[j-nsp] Protect-re

Saku Ytti saku at ytti.fi
Mon Feb 2 05:26:39 EST 2015

On (2015-02-02 11:19 +1300), Nathan Ward wrote:

Hey Nathan,

> This thread was dug up this morning, and I saw this post had gone unanswered. There are some curious statements here that I’d like to understand in more detail. I've commented inline.i

My pleasure.

> > 1) it does not enforce destination address - this allows FW filter
> > bypass in typical L3 MPLS VPN scenario
> Can you run through the exact scenario in which this would be a problem? Are you suggesting that a packet can get past the RE protection filter in an L3VPN scenario if it’s addressed for a interface in another routing-instance or something?
> If that’s the case, it won’t even try to go to the RE, so this filter is irrelevant. Remember of course that this filter is only going to evaluate packets that are going to the control plane, it is never going to see packets transiting the router or anything.

Consider customer in their L3 MPLS VPN advertise your NMS network and then
does SSH to PE router linknetwork.
If you only verify source address in FW-filter, customer is allowed to SSH in.
If you also verify destination address in FW-filter, customer is not allowed in, as you don't punch in your loopback networks in customer links.

One argument might be 'you must stop customer from announcing prefix XYZ', but
is it realistic to guarantee that this is true for all vrfs in whole network?
If one is not updated, whole network is compromised. Much more realistic to
just verify daddr in router.

> > 2) it uses 'from port X' - this allows bgp speakers to connect to any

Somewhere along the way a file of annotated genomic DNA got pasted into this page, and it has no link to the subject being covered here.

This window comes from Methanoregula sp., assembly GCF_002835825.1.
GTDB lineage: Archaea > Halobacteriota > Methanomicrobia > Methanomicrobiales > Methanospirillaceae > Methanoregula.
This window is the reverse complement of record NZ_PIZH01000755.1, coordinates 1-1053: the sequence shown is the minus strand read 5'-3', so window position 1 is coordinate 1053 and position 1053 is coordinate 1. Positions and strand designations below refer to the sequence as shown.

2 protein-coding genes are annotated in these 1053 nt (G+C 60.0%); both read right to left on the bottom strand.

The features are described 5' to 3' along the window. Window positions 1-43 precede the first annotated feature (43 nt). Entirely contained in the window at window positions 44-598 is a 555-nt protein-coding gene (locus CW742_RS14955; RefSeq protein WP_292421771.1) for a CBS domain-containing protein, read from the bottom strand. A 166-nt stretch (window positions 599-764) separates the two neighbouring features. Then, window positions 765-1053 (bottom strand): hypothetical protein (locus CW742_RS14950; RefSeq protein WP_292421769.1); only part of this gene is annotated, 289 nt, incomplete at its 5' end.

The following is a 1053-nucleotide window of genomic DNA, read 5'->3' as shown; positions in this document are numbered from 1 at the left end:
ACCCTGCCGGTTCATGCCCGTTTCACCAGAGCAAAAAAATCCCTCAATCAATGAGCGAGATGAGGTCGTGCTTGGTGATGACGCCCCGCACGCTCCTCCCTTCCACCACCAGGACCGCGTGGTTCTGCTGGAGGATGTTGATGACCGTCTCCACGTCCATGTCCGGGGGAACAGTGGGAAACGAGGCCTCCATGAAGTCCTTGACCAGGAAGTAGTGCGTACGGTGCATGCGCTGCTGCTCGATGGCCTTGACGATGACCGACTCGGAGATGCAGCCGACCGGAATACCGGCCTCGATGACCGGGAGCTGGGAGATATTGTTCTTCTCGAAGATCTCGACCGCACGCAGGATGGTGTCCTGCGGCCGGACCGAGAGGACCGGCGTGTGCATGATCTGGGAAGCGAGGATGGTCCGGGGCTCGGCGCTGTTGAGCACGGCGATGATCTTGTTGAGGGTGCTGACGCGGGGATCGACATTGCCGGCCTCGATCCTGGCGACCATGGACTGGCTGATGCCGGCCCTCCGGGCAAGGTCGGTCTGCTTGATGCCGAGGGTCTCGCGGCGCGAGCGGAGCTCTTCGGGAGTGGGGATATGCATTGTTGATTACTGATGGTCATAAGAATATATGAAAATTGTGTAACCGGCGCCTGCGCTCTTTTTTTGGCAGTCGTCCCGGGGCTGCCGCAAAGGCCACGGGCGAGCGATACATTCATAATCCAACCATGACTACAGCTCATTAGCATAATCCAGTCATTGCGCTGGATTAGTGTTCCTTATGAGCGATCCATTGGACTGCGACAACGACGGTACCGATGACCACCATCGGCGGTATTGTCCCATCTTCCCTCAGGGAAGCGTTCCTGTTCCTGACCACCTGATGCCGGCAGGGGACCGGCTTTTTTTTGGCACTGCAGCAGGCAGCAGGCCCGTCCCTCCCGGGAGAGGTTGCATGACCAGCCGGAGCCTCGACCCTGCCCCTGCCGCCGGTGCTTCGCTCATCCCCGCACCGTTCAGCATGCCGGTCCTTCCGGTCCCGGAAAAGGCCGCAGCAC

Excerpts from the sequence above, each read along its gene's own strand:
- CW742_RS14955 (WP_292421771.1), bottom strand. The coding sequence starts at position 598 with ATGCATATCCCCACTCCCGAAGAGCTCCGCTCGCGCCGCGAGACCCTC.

> > port on your router
> 2 things here - 
> 1) I think you misunderstand how Juniper filters work. “from port” does not mean source port, it means if either the source or destination port in the packet are 179/BGP then match. Juniper has source-port or destination-port statements if you want to get more specific. Of course, if we initiate an outbound TCP session, the dest port will be 179/BGP, and the source will be an ephemeral port.
> 2) BGP only listens on port 179, so, sure they can *try* to talk to another port, but that would be pointless. The RE would send RST back, just like any other host you try hit on a port that’s not open.
> There are two filters provided - router-protect and router-protect-hardcore. If you use the -hardcore variant, it drops all messages, so achieves your goal - the bgp packets attempting to hit other ports don’t get to the RE.

You have:
term 2 {
  from {
    source-prefix-list {
    protocol tcp;
    port bgp;
  then {

If I, as BGP customer, set DPORT as BGP, and SPORT as arbitrary port, I am
allowed at that arbitrary SPORT.

> > 3) it does not use DDoS protection - this allows trivial way to
> > congest the control-plane
> Please explain what this would look like? DDoS protection would be difficult to implement in a simple filter - do you mean flood protection? Seems reasonable to me that the user can add that if required, but, this is in place in all the except the BGP statement (in the -hardcore filter of course) and this is of course not something that you should police.

I mean the new ddos-protection feature under 'system', which is pps based, and
today only way to protect box from control-plane congestion attack.
Say one of your BGP customers has L2 loop, and they give you 1.48Mpps of BGP
packets, your network is dead.
Not to mention non-IP frames, which lo0 cannot protect from.
(One reason not to use FXP, is that you can't even protect from this scenario)

> > I didn't review other parts of the suggestion
> You should, and you should provide feedback if you feel there are changes. The document is of course now 10 years old, and from memory doesn’t make any recommendations around IPv6. Team CYMRU are good people, and they regularly (or at least, they used to, I assume they still do) get out in to the Internet community to run courses at conferences etc. etc. largely at their cost.
> This is very much just a template, you’ll note that there is a comment at the top of the -hardcore filter stating that plenty of protocols haven't been considered. For starters, DNS is one that would annoy me here.

Perhaps we should have community driven BCP git repo somewhere for junos, ios,
ios-xr, vrp, timos. So contribution would be essentially merge/pull request.


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